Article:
The simplest explanation of a NAS is found in the first letter of its acronym. It is a network device. It is connected to other devices over the LAN (Local Area Network). What does this mean? NAS connect through a router.

A router, likely the device in your home providing WIFI, also runs on the Linux operating system. Its purpose in life is that of a traffic cop: deciding where each bit of communication comes from and goes to. It’s where the internet comes into your home, your email gets sent to, and all activity of your home network is controlled.

So how is this relevant to us? NAS allow unlimited storage possibilities without regard to physical location. You could have terabytes of storage located in your basement, or if you have fast internet, on the other side of the world; accessible from any computer in the home or office. More practically speaking, NAS permit multiple computers access to the same data, and that is their core strength.

A USB attached drive connect only to a specific computer, but NAS connect to anything capable of speaking to them and it isn’t only PCs that carry conversations with NAS.

Asheville, Walnut Cove, Biltmore Forrest and Western North Carolina’s Audio and Home Theater specialists present Cane Creek AV and Paul McGowan – PS Audio, Intl.

Linux rules the world

You would think that Windows, Microsoft’s ubiquitous operating system, is used by more computers around the world than any other, and you’d be wrong. Windows certainly dominates the desktop PC market, but when we view computers as a whole: phones, tablets, mainframes, servers, appliances, cars, and robots (yes, robots), Microsoft doesn’t hold a candle to Linux.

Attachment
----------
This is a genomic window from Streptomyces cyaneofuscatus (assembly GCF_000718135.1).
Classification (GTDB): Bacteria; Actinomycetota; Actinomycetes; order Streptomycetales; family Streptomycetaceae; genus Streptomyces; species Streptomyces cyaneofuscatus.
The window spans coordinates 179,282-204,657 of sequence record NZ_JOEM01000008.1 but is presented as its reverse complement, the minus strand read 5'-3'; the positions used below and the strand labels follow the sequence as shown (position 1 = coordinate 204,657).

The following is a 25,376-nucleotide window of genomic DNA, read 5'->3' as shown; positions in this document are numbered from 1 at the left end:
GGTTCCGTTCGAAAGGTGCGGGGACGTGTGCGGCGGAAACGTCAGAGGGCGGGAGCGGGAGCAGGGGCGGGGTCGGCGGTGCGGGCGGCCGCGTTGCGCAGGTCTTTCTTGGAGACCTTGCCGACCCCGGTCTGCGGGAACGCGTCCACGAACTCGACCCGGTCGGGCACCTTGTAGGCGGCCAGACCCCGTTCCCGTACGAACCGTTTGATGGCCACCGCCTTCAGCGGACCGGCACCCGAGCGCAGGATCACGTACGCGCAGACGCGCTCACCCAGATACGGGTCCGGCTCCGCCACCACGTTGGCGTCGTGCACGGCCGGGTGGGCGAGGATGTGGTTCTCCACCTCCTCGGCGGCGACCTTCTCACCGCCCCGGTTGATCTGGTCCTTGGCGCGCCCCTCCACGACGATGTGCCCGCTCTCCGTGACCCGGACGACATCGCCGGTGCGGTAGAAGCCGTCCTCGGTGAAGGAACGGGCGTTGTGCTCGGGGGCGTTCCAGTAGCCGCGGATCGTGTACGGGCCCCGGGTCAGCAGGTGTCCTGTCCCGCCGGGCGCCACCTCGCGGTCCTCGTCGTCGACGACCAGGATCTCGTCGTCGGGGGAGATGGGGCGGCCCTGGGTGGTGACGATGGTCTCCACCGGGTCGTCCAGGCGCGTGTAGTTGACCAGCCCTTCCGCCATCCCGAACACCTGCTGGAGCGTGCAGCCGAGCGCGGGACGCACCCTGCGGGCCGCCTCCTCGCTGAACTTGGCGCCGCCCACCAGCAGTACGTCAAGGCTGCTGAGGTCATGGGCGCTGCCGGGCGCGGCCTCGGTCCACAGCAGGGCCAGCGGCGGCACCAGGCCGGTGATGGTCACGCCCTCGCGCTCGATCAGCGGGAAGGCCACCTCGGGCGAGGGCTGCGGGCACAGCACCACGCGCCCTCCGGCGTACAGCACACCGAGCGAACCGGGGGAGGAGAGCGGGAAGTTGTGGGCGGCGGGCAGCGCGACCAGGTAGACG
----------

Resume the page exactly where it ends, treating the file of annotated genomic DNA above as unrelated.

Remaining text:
Linux, first released in 1991, is the most used operating system on earth. It is based on a platform called Unix, what Apple is based on. The man credited with writing Linux is Linus Torvals of Helsinki, it’s name a take off his his own.

Important to Torvals was keeping the new OS free and open. As a result Linux, the basis of Google’s omnipresent Android OS, is the most important operating system in the world. It can be said Linux runs the world. From mainframes, servers, super computers, routers, wifi, aircraft navigation systems, embedded products of all kinds, network switches, televisions, video games, spacecraft, mobile phones, watches, PCs and, relevant to our field, NAS and music servers, Linux touches everything. We hear much about Windows and Apple’s IOS, but PCs are only a fraction of the computers in use today.

Linux is popular because it’s free, but that’s only part of the story. Linux runs everything because much of the world is involved in making it better. And once you employ the world to program your product, you have far more resources than a few thousand programers in Redmond or Cupertino.

The subject of the next day’s posts is the NAS (Network Attached Storage) and Linux runs all NAS. So, when I start to write of the OS (Operating System) of a NAS, you’ll know it is Linux. Oh, and NAS connect over LANs (local Are Networks) and LANs (our home networks) run on Linux as well.

Thanks Linus, Linux is a gift that keeps on giving in a free an open world. Bravo!

Asheville, Walnut Cove, Biltmore Forrest and Western North Carolina’s Audio and Home Theater specialists present Cane Creek AV and Paul McGowan – PS Audio, Intl.


A NAS is a Network Attached Storage device; a computer with a hard drive. Most computers have hard drives, so what makes this different? It is dedicated to the task of finding, storing and retrieving files on its hard drive. In addition a NAS is able to announce its presence over a home network and communicate with others sharing that same connection. While its function is simple to explain, its inner working aren’t.